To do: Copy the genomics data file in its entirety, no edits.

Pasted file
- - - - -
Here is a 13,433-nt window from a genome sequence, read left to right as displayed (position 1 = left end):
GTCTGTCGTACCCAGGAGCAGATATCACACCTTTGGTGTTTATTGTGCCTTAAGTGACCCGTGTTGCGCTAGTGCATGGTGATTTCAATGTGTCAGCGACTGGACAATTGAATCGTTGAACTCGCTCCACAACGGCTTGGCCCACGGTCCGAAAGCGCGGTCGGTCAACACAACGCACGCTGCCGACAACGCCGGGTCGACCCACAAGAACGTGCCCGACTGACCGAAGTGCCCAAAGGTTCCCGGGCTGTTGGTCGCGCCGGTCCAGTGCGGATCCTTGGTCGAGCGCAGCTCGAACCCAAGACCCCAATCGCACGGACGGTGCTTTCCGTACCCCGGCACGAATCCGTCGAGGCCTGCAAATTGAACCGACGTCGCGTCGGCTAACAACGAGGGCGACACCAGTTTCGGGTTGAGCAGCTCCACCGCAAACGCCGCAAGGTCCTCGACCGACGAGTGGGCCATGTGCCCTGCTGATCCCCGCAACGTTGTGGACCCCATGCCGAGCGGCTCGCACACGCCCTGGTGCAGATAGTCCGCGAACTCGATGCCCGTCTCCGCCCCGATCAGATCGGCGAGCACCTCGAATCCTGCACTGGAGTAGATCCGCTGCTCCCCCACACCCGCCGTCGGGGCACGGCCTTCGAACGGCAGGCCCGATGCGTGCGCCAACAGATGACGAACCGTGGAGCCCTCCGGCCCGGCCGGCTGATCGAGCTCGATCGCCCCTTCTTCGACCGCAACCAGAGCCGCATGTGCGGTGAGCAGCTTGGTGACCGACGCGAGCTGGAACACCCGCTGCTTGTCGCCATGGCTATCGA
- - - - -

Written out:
Here is a 13,433-nt window from a genome sequence, read left to right as displayed (position 1 = left end):
GTCTGTCGTACCCAGGAGCAGATATCACACCTTTGGTGTTTATTGTGCCTTAAGTGACCCGTGTTGCGCTAGTGCATGGTGATTTCAATGTGTCAGCGACTGGACAATTGAATCGTTGAACTCGCTCCACAACGGCTTGGCCCACGGTCCGAAAGCGCGGTCGGTCAACACAACGCACGCTGCCGACAACGCCGGGTCGACCCACAAGAACGTGCCCGACTGACCGAAGTGCCCAAAGGTTCCCGGGCTGTTGGTCGCGCCGGTCCAGTGCGGATCCTTGGTCGAGCGCAGCTCGAACCCAAGACCCCAATCGCACGGACGGTGCTTTCCGTACCCCGGCACGAATCCGTCGAGGCCTGCAAATTGAACCGACGTCGCGTCGGCTAACAACGAGGGCGACACCAGTTTCGGGTTGAGCAGCTCCACCGCAAACGCCGCAAGGTCCTCGACCGACGAGTGGGCCATGTGCCCTGCTGATCCCCGCAACGTTGTGGACCCCATGCCGAGCGGCTCGCACACGCCCTGGTGCAGATAGTCCGCGAACTCGATGCCCGTCTCCGCCCCGATCAGATCGGCGAGCACCTCGAATCCTGCACTGGAGTAGATCCGCTGCTCCCCCACACCCGCCGTCGGGGCACGGCCTTCGAACGGCAGGCCCGATGCGTGCGCCAACAGATGACGAACCGTGGAGCCCTCCGGCCCGGCCGGCTGATCGAGCTCGATCGCCCCTTCTTCGACCGCAACCAGAGCCGCATGTGCGGTGAGCAGCTTGGTGACCGACGCGAGCTGGAACACCCGCTGCTTGTCGCCATGGCTATCGA